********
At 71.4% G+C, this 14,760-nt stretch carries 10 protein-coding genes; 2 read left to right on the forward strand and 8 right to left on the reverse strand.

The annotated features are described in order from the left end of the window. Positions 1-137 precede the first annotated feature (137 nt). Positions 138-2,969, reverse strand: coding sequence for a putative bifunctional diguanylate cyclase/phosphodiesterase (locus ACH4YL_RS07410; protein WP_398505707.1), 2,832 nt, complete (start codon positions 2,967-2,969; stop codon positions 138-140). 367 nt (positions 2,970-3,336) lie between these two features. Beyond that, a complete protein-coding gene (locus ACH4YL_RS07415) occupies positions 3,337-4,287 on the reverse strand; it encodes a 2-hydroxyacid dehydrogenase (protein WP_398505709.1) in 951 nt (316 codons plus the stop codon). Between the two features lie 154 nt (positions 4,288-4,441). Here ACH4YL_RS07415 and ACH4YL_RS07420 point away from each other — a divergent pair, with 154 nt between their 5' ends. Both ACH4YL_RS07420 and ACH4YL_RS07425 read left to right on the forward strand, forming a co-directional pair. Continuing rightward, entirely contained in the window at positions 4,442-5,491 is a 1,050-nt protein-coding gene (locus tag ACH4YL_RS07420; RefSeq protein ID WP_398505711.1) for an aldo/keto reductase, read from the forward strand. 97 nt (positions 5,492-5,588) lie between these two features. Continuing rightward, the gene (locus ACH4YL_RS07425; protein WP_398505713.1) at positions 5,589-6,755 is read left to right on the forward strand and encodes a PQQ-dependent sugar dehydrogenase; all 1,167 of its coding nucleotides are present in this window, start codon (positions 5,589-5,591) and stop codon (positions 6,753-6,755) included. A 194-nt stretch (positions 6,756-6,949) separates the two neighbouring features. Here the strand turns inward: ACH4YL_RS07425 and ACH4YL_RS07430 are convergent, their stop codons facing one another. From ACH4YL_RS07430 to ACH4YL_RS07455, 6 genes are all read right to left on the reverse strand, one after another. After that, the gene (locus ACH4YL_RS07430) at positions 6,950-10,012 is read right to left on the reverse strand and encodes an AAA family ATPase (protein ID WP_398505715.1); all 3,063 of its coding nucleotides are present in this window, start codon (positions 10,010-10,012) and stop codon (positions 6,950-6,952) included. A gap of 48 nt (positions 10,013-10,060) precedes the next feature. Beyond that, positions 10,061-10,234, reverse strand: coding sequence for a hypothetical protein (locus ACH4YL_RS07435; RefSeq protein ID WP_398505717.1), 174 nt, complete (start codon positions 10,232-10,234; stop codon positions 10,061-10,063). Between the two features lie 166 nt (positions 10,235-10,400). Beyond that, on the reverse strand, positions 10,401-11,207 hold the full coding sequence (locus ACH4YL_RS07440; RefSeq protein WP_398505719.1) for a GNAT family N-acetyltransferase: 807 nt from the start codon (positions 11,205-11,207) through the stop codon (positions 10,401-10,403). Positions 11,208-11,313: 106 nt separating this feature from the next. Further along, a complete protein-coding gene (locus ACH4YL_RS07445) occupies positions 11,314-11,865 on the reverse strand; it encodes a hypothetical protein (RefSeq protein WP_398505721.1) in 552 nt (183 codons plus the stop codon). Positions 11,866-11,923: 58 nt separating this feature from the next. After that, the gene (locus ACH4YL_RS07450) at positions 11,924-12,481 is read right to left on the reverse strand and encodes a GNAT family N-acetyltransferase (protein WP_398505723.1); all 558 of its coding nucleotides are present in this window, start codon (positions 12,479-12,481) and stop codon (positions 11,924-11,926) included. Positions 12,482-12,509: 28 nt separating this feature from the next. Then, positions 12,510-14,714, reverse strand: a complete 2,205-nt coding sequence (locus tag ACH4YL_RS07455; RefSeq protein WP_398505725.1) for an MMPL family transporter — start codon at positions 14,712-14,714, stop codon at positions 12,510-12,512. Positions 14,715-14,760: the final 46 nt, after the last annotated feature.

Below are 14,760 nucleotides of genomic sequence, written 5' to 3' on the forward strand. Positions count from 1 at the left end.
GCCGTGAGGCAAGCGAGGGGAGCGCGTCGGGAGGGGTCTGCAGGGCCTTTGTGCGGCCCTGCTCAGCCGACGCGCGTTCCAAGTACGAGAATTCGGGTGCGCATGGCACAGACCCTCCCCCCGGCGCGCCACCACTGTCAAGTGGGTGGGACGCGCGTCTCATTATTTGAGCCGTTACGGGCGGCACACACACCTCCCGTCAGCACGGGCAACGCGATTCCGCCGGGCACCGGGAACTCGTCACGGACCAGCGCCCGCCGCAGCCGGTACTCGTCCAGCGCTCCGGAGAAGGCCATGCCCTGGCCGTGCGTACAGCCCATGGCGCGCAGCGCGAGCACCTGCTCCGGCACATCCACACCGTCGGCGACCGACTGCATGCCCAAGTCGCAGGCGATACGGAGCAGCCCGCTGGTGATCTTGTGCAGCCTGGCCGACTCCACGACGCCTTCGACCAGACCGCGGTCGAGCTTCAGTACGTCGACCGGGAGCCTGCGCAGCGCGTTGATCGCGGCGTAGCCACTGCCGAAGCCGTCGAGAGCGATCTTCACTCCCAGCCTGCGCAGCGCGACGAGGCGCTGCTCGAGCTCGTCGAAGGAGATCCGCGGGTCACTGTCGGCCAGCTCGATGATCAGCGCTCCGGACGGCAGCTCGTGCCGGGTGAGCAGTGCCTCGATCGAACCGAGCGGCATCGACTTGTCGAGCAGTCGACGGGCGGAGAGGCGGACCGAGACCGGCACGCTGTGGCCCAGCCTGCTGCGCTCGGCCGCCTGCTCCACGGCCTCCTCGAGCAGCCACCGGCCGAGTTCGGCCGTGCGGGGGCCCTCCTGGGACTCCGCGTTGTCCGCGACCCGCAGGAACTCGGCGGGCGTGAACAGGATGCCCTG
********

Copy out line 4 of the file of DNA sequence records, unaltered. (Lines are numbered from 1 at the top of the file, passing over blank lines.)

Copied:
GCCGTGAGGCAAGCGAGGGGAGCGCGTCGGGAGGGGTCTGCAGGGCCTTTGTGCGGCCCTGCTCAGCCGACGCGCGTTCCAAGTACGAGAATTCGGGTGCGCATGGCACAGACCCTCCCCCCGGCGCGCCACCACTGTCAAGTGGGTGGGACGCGCGTCTCATTATTTGAGCCGTTACGGGCGGCACACACACCTCCCGTCAGCACGGGCAACGCGATTCCGCCGGGCACCGGGAACTCGTCACGGACCAGCGCCCGCCGCAGCCGGTACTCGTCCAGCGCTCCGGAGAAGGCCATGCCCTGGCCGTGCGTACAGCCCATGGCGCGCAGCGCGAGCACCTGCTCCGGCACATCCACACCGTCGGCGACCGACTGCATGCCCAAGTCGCAGGCGATACGGAGCAGCCCGCTGGTGATCTTGTGCAGCCTGGCCGACTCCACGACGCCTTCGACCAGACCGCGGTCGAGCTTCAGTACGTCGACCGGGAGCCTGCGCAGCGCGTTGATCGCGGCGTAGCCACTGCCGAAGCCGTCGAGAGCGATCTTCACTCCCAGCCTGCGCAGCGCGACGAGGCGCTGCTCGAGCTCGTCGAAGGAGATCCGCGGGTCACTGTCGGCCAGCTCGATGATCAGCGCTCCGGACGGCAGCTCGTGCCGGGTGAGCAGTGCCTCGATCGAACCGAGCGGCATCGACTTGTCGAGCAGTCGACGGGCGGAGAGGCGGACCGAGACCGGCACGCTGTGGCCCAGCCTGCTGCGCTCGGCCGCCTGCTCCACGGCCTCCTCGAGCAGCCACCGGCCGAGTTCGGCCGTGCGGGGGCCCTCCTGGGACTCCGCGTTGTCCGCGACCCGCAGGAACTCGGCGGGCGTGAACAGGATGCCCTG